Probably on the south side of the city the mill still produces outgassing as a result of its present day operations, but sitting on my deck on the north side back then, or sitting in the back yard of friends living on the Hammond Bay waterfront today, this is a complete non-issue. Only thing to do there is admire the view of the Georgia Strait, the orcas playing literally in the back yard, and sip your mint julip.... 

 

I'm fairly certain pretty well every poster on VV knows IKEA has made it clear time and again it will not come to any metro area with less than a million people. So unless they change that corporate policy Victoria, Nanaimo and the Island generally might as well resign themselves to making the trek to Richmond. Or Coquitlam.

You haven't experienced anything until you live downwind from a oil refinery, nauseating.


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#246 AllseeingEye

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Posted 15 November 2020 - 10:00 PM

I think it may be growing now as younger people bail from high-priced cities in search of a better quality of life. You may be in a $100,000 BMW but you're stuck in the same traffic as the guy in the rusty Pinto!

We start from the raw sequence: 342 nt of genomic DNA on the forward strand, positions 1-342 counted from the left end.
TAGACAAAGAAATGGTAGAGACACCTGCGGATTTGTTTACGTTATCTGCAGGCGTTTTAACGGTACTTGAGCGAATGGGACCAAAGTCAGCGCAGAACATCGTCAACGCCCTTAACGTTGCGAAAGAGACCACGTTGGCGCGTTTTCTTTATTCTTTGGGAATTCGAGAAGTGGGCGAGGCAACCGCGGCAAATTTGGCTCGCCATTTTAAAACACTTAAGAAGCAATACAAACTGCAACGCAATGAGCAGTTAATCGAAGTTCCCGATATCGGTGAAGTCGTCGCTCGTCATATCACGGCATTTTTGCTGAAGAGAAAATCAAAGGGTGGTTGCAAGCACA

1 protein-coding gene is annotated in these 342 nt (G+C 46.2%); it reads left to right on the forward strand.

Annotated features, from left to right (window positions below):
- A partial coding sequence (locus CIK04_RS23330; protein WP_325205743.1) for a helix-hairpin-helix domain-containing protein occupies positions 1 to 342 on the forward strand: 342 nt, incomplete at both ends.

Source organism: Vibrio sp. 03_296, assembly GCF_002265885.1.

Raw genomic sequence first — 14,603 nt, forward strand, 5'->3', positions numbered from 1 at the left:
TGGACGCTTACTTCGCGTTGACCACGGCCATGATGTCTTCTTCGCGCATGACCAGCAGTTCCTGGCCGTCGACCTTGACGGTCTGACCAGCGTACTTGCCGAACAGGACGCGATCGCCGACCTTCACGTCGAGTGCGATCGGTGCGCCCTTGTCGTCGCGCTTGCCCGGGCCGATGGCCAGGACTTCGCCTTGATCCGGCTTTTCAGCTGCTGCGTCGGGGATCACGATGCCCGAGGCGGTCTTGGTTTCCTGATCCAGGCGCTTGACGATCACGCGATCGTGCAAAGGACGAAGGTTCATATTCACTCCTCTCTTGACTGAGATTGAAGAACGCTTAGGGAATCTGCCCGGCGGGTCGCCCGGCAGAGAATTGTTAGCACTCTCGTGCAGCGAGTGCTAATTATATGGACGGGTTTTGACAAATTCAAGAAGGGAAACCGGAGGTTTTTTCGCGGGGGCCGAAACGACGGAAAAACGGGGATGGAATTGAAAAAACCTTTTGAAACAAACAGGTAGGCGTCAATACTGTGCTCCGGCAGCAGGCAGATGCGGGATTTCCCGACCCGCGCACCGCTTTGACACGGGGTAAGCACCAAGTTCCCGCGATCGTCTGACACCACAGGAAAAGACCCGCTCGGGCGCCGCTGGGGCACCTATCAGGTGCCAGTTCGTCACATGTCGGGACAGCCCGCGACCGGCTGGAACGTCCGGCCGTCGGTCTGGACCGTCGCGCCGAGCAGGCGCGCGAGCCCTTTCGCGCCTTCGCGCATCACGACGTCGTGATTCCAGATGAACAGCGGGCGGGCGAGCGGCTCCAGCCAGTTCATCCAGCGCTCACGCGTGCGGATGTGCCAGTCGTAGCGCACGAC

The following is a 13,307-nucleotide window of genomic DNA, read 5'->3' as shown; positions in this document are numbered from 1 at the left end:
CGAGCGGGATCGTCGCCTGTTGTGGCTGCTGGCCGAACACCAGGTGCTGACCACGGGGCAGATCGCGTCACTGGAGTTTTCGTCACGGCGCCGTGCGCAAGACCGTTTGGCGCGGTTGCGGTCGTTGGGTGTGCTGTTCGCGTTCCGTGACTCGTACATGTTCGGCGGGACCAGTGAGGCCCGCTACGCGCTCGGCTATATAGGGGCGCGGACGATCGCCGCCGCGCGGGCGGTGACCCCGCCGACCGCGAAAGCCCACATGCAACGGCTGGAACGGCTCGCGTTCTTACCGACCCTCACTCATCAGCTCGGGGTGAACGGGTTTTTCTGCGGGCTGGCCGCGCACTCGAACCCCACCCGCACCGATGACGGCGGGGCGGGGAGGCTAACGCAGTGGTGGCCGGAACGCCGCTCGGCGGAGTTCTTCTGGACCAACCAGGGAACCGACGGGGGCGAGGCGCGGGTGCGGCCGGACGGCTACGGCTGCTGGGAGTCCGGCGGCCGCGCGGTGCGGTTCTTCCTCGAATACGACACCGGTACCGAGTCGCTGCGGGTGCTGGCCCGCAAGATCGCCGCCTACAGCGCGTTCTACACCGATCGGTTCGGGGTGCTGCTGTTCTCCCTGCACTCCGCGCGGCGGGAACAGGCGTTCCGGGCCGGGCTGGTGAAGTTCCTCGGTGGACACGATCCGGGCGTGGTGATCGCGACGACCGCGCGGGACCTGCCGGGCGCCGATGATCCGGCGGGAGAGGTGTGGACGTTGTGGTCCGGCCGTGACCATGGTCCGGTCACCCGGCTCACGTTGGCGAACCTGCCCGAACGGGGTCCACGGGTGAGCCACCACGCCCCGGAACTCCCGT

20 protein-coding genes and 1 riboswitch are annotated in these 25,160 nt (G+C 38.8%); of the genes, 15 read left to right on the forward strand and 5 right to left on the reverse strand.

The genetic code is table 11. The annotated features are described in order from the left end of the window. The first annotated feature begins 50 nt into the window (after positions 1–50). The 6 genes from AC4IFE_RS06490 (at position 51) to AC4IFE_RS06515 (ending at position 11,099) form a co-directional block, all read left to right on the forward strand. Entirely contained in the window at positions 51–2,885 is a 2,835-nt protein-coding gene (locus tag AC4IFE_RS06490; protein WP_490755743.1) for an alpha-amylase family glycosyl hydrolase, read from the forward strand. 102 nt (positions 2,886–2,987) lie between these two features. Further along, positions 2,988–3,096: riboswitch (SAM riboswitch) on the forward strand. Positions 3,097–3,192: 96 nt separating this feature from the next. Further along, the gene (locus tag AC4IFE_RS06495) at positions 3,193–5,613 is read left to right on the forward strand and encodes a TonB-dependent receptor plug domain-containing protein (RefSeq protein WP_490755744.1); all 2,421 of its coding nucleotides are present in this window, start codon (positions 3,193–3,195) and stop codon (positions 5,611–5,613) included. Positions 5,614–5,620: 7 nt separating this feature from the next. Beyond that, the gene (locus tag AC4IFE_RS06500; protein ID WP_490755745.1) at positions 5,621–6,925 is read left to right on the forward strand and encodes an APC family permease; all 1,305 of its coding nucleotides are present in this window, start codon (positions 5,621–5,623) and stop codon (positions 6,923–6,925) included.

I lived there 1975-84 and there was not a lot of in-migration from the RoC. Offshore immigrants tended to head for Toronto, or Vancouver if coming from Asia. Many newcomers left after a year or two because aside from gov't jobs there was not a lot of economic opportunity, I recall that one year something like 50% of Nova Scotia's operating budget derived from fed programs one way or another. I left in 1984 feeling Atlantic Canada was somewhat stagnant. Overall, Atlantic Canada has a population that is aging more rapidly than pretty well every other province.